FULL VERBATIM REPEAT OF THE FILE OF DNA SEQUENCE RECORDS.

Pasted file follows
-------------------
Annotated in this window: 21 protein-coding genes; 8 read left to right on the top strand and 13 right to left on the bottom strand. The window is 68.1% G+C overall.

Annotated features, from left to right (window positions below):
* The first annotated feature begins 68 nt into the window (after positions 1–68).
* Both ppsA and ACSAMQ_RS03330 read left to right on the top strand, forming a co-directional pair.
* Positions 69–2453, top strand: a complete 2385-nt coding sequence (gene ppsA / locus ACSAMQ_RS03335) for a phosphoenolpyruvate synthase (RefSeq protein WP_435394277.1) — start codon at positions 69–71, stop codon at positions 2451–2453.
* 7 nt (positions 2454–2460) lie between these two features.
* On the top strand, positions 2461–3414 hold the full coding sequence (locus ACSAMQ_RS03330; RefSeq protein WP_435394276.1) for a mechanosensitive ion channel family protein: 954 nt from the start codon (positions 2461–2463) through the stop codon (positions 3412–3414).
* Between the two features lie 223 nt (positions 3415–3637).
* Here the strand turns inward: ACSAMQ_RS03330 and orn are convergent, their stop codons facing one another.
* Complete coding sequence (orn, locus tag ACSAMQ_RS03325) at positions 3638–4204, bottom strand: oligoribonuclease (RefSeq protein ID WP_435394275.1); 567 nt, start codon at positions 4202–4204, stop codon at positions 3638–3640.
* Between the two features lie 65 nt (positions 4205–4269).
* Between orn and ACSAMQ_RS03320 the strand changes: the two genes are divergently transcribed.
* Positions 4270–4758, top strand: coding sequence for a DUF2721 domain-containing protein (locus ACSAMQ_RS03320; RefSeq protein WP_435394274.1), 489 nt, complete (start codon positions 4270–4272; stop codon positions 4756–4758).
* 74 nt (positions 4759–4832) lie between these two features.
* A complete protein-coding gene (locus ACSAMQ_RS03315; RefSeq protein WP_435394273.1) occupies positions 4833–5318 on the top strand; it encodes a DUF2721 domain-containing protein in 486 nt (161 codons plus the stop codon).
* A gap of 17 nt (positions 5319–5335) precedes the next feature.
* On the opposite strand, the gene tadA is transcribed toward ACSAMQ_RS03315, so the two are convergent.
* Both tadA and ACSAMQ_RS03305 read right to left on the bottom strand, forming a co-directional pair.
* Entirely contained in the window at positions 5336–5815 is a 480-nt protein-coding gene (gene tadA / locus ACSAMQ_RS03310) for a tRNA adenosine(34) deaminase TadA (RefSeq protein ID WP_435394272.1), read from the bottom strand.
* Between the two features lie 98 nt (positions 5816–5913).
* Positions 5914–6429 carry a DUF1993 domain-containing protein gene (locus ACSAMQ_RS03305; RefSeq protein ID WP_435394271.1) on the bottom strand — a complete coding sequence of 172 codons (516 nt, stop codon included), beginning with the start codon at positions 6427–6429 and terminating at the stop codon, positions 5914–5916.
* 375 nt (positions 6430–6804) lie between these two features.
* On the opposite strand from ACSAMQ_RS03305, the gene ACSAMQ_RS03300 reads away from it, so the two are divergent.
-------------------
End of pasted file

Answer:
Annotated in this window: 21 protein-coding genes; 8 read left to right on the top strand and 13 right to left on the bottom strand. The window is 68.1% G+C overall.

Annotated features, from left to right (window positions below):
* The first annotated feature begins 68 nt into the window (after positions 1–68).
* Both ppsA and ACSAMQ_RS03330 read left to right on the top strand, forming a co-directional pair.
* Positions 69–2453, top strand: a complete 2385-nt coding sequence (gene ppsA / locus ACSAMQ_RS03335) for a phosphoenolpyruvate synthase (RefSeq protein WP_435394277.1) — start codon at positions 69–71, stop codon at positions 2451–2453.
* 7 nt (positions 2454–2460) lie between these two features.
* On the top strand, positions 2461–3414 hold the full coding sequence (locus ACSAMQ_RS03330; RefSeq protein WP_435394276.1) for a mechanosensitive ion channel family protein: 954 nt from the start codon (positions 2461–2463) through the stop codon (positions 3412–3414).
* Between the two features lie 223 nt (positions 3415–3637).
* Here the strand turns inward: ACSAMQ_RS03330 and orn are convergent, their stop codons facing one another.
* Complete coding sequence (orn, locus tag ACSAMQ_RS03325) at positions 3638–4204, bottom strand: oligoribonuclease (RefSeq protein ID WP_435394275.1); 567 nt, start codon at positions 4202–4204, stop codon at positions 3638–3640.
* Between the two features lie 65 nt (positions 4205–4269).
* Between orn and ACSAMQ_RS03320 the strand changes: the two genes are divergently transcribed.
* Positions 4270–4758, top strand: coding sequence for a DUF2721 domain-containing protein (locus ACSAMQ_RS03320; RefSeq protein WP_435394274.1), 489 nt, complete (start codon positions 4270–4272; stop codon positions 4756–4758).
* 74 nt (positions 4759–4832) lie between these two features.
* A complete protein-coding gene (locus ACSAMQ_RS03315; RefSeq protein WP_435394273.1) occupies positions 4833–5318 on the top strand; it encodes a DUF2721 domain-containing protein in 486 nt (161 codons plus the stop codon).
* A gap of 17 nt (positions 5319–5335) precedes the next feature.
* On the opposite strand, the gene tadA is transcribed toward ACSAMQ_RS03315, so the two are convergent.
* Both tadA and ACSAMQ_RS03305 read right to left on the bottom strand, forming a co-directional pair.
* Entirely contained in the window at positions 5336–5815 is a 480-nt protein-coding gene (gene tadA / locus ACSAMQ_RS03310) for a tRNA adenosine(34) deaminase TadA (RefSeq protein ID WP_435394272.1), read from the bottom strand.
* Between the two features lie 98 nt (positions 5816–5913).
* Positions 5914–6429 carry a DUF1993 domain-containing protein gene (locus ACSAMQ_RS03305; RefSeq protein ID WP_435394271.1) on the bottom strand — a complete coding sequence of 172 codons (516 nt, stop codon included), beginning with the start codon at positions 6427–6429 and terminating at the stop codon, positions 5914–5916.
* 375 nt (positions 6430–6804) lie between these two features.
* On the opposite strand from ACSAMQ_RS03305, the gene ACSAMQ_RS03300 reads away from it, so the two are divergent.